Jamal Al-Din Al-Afghani, Muhammad Seid

The following article is from The Great Soviet Encyclopedia (1979). It might be outdated or ideologically biased.

Jamal Al-Din Al-Afghani, Muhammad Seid


Born 1838 or 1839 in the village of Asadabad, near Kabul; died Mar. 9, 1897, in Istanbul. Muslim religious and political leader whose ideas were the basis of Pan-Islamism.

Jamal al-Din al-Afghani received his higher religious training in Kabul. In 1857 he began his political career at the court of the Afghan emir Dost Muhammad. In 1868 he emigrated to India; from 1869 to 1871 he lived in Istanbul and from 1871 to 1879 in Cairo. While in Cairo he criticized the dominance of foreigners and supported the ideas of the Free National Party. At the demand of the English he was sent from Egypt to India. From 1883 to 1886 he lived in Western Europe. In Paris in 1884, Jamal al-Din and M. Abduh edited the news-paper Al-Urwat al-wuthqa (The Unbreakable Bond). From 1886 to 1887 he lived in Iran and from 1887 to 1889 in Russia. From November 1892 until his death he lived in Istanbul as a guest of Sultan Abdul-Hamid II. In late 1944 his remains were transported to Afghanistan.

In his main work, Refutation of Materialists, Jamal al-Din tried to refute certain tenets of materialism from the point of view of Muslim orthodoxy. He came out sharply against the “natural school” of Sayyid Ahmad-Khan and the liberal reforms in Turkey during the Tanzimat period (1839-76). In speeches and in print Jamal al-Din called for the unification of Muslims under the rule of the highest spiritual head, the caliph, in the name of the struggle against the Western European colonialists; he urged the “renewal of the purity of Islam” in the name of the destruction of social injustices and the education of Muslims to overcome their backwardness in relation to other peoples. His ideas about the unity of Muslims irrespective of national and class distinctions lay at the basis of the ideology of Pan-Islamism, which began to find adherents during his lifetime. Jamal al-Din expected to realize these ideas with the aid of the Iranian shah or the Turkish sultan, who he proposed should lead the union of Muslim states.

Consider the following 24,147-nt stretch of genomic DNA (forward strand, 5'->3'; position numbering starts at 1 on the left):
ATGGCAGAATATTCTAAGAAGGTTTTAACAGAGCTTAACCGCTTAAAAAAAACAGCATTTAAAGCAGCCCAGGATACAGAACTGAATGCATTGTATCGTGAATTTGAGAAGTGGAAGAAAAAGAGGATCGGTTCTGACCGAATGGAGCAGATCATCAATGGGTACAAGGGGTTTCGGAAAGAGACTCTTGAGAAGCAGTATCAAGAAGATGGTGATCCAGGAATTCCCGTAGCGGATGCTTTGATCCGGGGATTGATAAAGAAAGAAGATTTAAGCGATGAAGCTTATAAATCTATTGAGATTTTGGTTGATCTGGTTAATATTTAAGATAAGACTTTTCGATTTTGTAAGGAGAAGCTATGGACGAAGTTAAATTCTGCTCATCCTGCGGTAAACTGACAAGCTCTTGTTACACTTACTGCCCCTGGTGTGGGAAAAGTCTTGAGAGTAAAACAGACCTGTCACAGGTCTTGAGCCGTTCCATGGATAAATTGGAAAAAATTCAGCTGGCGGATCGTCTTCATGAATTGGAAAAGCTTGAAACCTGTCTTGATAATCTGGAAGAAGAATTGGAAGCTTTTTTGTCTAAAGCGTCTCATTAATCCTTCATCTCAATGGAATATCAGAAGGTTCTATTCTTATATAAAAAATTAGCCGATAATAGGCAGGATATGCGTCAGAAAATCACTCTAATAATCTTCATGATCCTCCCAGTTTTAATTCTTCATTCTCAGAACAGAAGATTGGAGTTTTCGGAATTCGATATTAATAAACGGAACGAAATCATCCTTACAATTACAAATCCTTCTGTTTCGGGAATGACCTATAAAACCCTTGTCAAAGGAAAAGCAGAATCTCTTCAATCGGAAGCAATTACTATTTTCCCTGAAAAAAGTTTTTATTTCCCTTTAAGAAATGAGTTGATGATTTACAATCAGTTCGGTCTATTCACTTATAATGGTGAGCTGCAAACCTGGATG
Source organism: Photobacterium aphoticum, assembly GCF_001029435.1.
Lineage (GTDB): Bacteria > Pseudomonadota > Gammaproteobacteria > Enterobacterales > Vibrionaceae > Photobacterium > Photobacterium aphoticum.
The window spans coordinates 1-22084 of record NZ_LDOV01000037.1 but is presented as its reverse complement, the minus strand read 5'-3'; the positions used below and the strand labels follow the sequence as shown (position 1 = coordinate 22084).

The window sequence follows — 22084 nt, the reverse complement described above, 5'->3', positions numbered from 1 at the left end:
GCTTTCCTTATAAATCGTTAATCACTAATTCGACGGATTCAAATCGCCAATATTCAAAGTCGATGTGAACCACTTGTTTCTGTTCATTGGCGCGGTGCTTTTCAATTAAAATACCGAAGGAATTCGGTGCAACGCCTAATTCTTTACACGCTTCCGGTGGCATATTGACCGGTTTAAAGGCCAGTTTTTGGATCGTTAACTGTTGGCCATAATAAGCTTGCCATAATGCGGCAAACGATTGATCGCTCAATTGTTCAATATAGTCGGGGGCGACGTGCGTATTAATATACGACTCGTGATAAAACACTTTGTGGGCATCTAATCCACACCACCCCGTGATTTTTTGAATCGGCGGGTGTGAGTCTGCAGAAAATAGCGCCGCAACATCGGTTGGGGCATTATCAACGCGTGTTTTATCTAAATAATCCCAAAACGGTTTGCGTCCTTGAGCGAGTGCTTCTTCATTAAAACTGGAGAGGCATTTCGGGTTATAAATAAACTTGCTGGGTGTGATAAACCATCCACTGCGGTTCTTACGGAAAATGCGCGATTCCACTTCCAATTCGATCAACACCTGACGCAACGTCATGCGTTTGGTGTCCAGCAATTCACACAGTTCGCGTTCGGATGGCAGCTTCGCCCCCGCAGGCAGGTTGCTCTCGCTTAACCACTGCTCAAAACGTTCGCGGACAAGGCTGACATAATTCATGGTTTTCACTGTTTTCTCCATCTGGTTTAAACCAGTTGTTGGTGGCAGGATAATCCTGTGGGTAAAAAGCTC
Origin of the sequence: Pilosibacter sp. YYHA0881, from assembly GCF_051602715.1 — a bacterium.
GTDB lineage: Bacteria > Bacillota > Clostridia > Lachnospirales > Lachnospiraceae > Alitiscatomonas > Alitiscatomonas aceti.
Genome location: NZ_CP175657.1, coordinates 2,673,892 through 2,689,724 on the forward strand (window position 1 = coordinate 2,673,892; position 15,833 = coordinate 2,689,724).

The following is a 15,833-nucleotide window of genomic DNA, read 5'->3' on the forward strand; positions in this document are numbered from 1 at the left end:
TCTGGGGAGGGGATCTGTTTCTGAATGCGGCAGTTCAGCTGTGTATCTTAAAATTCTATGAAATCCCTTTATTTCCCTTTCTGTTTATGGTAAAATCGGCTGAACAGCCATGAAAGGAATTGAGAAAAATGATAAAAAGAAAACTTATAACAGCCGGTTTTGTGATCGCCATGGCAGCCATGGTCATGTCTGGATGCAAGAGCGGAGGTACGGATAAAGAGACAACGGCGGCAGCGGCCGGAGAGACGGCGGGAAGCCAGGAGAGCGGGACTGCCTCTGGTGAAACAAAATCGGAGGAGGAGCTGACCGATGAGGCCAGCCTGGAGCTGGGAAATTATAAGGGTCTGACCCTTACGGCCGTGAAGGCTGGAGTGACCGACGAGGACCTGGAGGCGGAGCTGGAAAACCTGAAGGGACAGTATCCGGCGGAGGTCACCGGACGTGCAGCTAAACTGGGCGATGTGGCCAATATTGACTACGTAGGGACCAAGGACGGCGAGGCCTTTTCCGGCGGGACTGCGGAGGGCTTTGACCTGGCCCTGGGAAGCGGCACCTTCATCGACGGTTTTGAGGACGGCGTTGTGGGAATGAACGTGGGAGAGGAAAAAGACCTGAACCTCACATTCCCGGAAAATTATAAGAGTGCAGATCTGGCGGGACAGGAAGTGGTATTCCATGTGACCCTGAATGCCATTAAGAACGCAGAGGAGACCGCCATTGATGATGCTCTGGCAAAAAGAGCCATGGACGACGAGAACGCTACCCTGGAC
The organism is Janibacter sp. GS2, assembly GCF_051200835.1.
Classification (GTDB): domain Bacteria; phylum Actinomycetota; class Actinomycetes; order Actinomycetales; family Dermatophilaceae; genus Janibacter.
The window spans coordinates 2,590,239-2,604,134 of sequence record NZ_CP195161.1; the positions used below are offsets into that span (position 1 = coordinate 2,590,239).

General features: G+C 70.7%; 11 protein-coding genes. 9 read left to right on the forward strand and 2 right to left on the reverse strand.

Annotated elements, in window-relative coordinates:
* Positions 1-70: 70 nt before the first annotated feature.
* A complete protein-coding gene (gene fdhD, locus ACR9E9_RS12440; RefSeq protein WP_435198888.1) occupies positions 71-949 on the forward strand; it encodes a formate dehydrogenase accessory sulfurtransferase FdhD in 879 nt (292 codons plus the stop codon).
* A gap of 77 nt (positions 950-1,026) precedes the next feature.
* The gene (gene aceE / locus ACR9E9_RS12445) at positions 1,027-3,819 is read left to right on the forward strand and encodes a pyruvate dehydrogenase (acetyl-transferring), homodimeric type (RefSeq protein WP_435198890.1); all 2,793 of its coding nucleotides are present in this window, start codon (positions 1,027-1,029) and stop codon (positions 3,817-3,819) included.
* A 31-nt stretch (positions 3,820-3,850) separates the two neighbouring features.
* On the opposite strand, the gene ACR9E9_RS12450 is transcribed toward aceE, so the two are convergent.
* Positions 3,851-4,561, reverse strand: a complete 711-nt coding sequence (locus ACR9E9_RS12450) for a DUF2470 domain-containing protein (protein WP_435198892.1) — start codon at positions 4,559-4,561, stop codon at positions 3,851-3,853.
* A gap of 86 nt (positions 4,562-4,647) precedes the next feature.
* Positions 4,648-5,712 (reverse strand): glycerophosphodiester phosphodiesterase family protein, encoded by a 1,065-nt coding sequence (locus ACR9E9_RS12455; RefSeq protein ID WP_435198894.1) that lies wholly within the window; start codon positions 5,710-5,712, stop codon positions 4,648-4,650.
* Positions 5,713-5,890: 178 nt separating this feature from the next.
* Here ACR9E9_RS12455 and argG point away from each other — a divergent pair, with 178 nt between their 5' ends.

Ridde nachuriyya (Refutation of Materialists’, literally, Answer to the Naturalists). Hyderabad, 1881. (In Persian.) In French translation, Refutation des materialistes, Paris, 1942.


Bogushevich, O. V. “Mukhammad Dzhemal’ ad-Din al’-Afgani kak politicheskii deiatel’.” Kratkie soobshcheniia In-ta narodov Azii, 1961, vol. 47.
Polonskaia, L. R., and A. D. Litman. “Vliianie religii na obshchestvennuiu mysl’ narodov Vostoka.” Narody Azii i Afriki, 1966, no. 4.
Khakimov, I. M. “Antikolonializm Dzhemal’ ad-Dina al’-Afgani na stranitsakh ’al’-Urva al’-vuska’.” In the collection Arabskie strany. Moscow, 1970.
Al-Urwat al-wuthqa w-al-saura al-tahririya al-kubra (“Al-Urwat al-wuthqa” and the Great Revolution of Liberation). Cairo, 1957.
Encyclopedic de ïlslam, vol. 2. Leiden-Paris, 1965. Pages 427-30.


The Great Soviet Encyclopedia, 3rd Edition (1970-1979). © 2010 The Gale Group, Inc. All rights reserved.